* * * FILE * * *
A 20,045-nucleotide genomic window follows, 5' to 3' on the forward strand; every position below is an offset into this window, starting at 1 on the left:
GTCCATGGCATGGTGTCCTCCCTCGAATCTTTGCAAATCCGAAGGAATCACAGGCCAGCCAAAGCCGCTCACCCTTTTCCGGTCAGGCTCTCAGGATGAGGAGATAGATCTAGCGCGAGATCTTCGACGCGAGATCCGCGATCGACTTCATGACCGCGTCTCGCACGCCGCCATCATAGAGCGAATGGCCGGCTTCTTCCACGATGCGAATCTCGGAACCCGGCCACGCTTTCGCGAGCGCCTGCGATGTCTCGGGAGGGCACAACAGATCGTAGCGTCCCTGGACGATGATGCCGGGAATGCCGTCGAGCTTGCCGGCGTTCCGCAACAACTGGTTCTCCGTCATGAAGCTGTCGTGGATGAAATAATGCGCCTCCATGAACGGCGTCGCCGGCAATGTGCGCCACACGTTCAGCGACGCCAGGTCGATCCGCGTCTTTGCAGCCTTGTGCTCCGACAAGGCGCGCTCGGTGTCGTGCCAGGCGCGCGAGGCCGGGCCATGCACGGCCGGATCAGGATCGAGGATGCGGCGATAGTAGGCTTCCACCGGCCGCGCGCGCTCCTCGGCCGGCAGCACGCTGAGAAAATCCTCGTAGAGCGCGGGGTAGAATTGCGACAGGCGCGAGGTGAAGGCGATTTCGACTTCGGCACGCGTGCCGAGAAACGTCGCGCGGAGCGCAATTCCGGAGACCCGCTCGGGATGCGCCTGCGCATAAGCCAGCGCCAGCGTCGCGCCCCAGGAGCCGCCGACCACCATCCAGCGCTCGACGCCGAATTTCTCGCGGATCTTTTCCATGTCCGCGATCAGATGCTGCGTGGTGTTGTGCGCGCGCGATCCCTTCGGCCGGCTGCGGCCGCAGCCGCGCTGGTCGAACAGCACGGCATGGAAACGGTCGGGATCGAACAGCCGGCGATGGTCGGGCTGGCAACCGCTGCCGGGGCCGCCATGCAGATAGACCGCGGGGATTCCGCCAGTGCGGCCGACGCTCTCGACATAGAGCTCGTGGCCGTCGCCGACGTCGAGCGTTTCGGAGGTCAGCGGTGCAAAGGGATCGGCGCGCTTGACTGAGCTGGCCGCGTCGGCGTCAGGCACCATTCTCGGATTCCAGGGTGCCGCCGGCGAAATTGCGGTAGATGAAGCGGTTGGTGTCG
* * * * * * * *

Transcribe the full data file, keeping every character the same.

A 20,045-nucleotide genomic window follows, 5' to 3' on the forward strand; every position below is an offset into this window, starting at 1 on the left:
GTCCATGGCATGGTGTCCTCCCTCGAATCTTTGCAAATCCGAAGGAATCACAGGCCAGCCAAAGCCGCTCACCCTTTTCCGGTCAGGCTCTCAGGATGAGGAGATAGATCTAGCGCGAGATCTTCGACGCGAGATCCGCGATCGACTTCATGACCGCGTCTCGCACGCCGCCATCATAGAGCGAATGGCCGGCTTCTTCCACGATGCGAATCTCGGAACCCGGCCACGCTTTCGCGAGCGCCTGCGATGTCTCGGGAGGGCACAACAGATCGTAGCGTCCCTGGACGATGATGCCGGGAATGCCGTCGAGCTTGCCGGCGTTCCGCAACAACTGGTTCTCCGTCATGAAGCTGTCGTGGATGAAATAATGCGCCTCCATGAACGGCGTCGCCGGCAATGTGCGCCACACGTTCAGCGACGCCAGGTCGATCCGCGTCTTTGCAGCCTTGTGCTCCGACAAGGCGCGCTCGGTGTCGTGCCAGGCGCGCGAGGCCGGGCCATGCACGGCCGGATCAGGATCGAGGATGCGGCGATAGTAGGCTTCCACCGGCCGCGCGCGCTCCTCGGCCGGCAGCACGCTGAGAAAATCCTCGTAGAGCGCGGGGTAGAATTGCGACAGGCGCGAGGTGAAGGCGATTTCGACTTCGGCACGCGTGCCGAGAAACGTCGCGCGGAGCGCAATTCCGGAGACCCGCTCGGGATGCGCCTGCGCATAAGCCAGCGCCAGCGTCGCGCCCCAGGAGCCGCCGACCACCATCCAGCGCTCGACGCCGAATTTCTCGCGGATCTTTTCCATGTCCGCGATCAGATGCTGCGTGGTGTTGTGCGCGCGCGATCCCTTCGGCCGGCTGCGGCCGCAGCCGCGCTGGTCGAACAGCACGGCATGGAAACGGTCGGGATCGAACAGCCGGCGATGGTCGGGCTGGCAACCGCTGCCGGGGCCGCCATGCAGATAGACCGCGGGGATTCCGCCAGTGCGGCCGACGCTCTCGACATAGAGCTCGTGGCCGTCGCCGACGTCGAGCGTTTCGGAGGTCAGCGGTGCAAAGGGATCGGCGCGCTTGACTGAGCTGGCCGCGTCGGCGTCAGGCACCATTCTCGGATTCCAGGGTGCCGCCGGCGAAATTGCGGTAGATGAAGCGGTTGGTGTCG